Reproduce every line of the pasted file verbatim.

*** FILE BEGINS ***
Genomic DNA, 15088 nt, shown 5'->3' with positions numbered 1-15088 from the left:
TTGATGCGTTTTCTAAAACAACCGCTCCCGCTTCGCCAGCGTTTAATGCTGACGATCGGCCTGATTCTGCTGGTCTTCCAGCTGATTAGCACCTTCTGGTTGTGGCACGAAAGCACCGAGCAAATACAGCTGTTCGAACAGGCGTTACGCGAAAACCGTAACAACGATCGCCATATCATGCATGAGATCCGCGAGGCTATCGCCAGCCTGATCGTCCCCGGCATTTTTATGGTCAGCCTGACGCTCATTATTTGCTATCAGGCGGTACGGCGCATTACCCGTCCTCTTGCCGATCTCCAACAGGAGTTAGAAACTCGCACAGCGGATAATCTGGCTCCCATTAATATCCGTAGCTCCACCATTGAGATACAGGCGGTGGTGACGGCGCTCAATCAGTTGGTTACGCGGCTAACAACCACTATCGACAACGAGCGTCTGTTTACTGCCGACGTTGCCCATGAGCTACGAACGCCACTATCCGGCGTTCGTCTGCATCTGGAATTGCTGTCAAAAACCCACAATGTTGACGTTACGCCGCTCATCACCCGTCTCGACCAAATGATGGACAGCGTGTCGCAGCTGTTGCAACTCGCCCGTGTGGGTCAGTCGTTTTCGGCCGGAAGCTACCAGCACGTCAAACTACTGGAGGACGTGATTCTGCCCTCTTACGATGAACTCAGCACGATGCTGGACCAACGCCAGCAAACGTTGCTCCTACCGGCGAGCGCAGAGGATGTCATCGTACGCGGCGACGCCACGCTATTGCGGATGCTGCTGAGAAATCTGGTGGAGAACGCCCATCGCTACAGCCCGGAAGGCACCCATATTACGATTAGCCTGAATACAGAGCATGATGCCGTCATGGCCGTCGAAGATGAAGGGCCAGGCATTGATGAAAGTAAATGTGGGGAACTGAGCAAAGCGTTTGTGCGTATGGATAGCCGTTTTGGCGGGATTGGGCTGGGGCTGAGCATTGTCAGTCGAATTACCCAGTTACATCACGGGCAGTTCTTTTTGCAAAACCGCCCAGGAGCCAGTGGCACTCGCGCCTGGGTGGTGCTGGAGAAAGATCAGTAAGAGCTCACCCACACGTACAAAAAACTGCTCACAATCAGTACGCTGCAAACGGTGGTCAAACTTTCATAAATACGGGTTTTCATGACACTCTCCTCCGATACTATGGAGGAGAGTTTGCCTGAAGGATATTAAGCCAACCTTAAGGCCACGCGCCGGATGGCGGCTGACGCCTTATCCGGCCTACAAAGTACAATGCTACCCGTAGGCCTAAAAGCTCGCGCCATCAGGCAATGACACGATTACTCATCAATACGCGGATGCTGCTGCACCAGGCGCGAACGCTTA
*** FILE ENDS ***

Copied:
Genomic DNA, 15088 nt, shown 5'->3' with positions numbered 1-15088 from the left:
TTGATGCGTTTTCTAAAACAACCGCTCCCGCTTCGCCAGCGTTTAATGCTGACGATCGGCCTGATTCTGCTGGTCTTCCAGCTGATTAGCACCTTCTGGTTGTGGCACGAAAGCACCGAGCAAATACAGCTGTTCGAACAGGCGTTACGCGAAAACCGTAACAACGATCGCCATATCATGCATGAGATCCGCGAGGCTATCGCCAGCCTGATCGTCCCCGGCATTTTTATGGTCAGCCTGACGCTCATTATTTGCTATCAGGCGGTACGGCGCATTACCCGTCCTCTTGCCGATCTCCAACAGGAGTTAGAAACTCGCACAGCGGATAATCTGGCTCCCATTAATATCCGTAGCTCCACCATTGAGATACAGGCGGTGGTGACGGCGCTCAATCAGTTGGTTACGCGGCTAACAACCACTATCGACAACGAGCGTCTGTTTACTGCCGACGTTGCCCATGAGCTACGAACGCCACTATCCGGCGTTCGTCTGCATCTGGAATTGCTGTCAAAAACCCACAATGTTGACGTTACGCCGCTCATCACCCGTCTCGACCAAATGATGGACAGCGTGTCGCAGCTGTTGCAACTCGCCCGTGTGGGTCAGTCGTTTTCGGCCGGAAGCTACCAGCACGTCAAACTACTGGAGGACGTGATTCTGCCCTCTTACGATGAACTCAGCACGATGCTGGACCAACGCCAGCAAACGTTGCTCCTACCGGCGAGCGCAGAGGATGTCATCGTACGCGGCGACGCCACGCTATTGCGGATGCTGCTGAGAAATCTGGTGGAGAACGCCCATCGCTACAGCCCGGAAGGCACCCATATTACGATTAGCCTGAATACAGAGCATGATGCCGTCATGGCCGTCGAAGATGAAGGGCCAGGCATTGATGAAAGTAAATGTGGGGAACTGAGCAAAGCGTTTGTGCGTATGGATAGCCGTTTTGGCGGGATTGGGCTGGGGCTGAGCATTGTCAGTCGAATTACCCAGTTACATCACGGGCAGTTCTTTTTGCAAAACCGCCCAGGAGCCAGTGGCACTCGCGCCTGGGTGGTGCTGGAGAAAGATCAGTAAGAGCTCACCCACACGTACAAAAAACTGCTCACAATCAGTACGCTGCAAACGGTGGTCAAACTTTCATAAATACGGGTTTTCATGACACTCTCCTCCGATACTATGGAGGAGAGTTTGCCTGAAGGATATTAAGCCAACCTTAAGGCCACGCGCCGGATGGCGGCTGACGCCTTATCCGGCCTACAAAGTACAATGCTACCCGTAGGCCTAAAAGCTCGCGCCATCAGGCAATGACACGATTACTCATCAATACGCGGATGCTGCTGCACCAGGCGCGAACGCTTA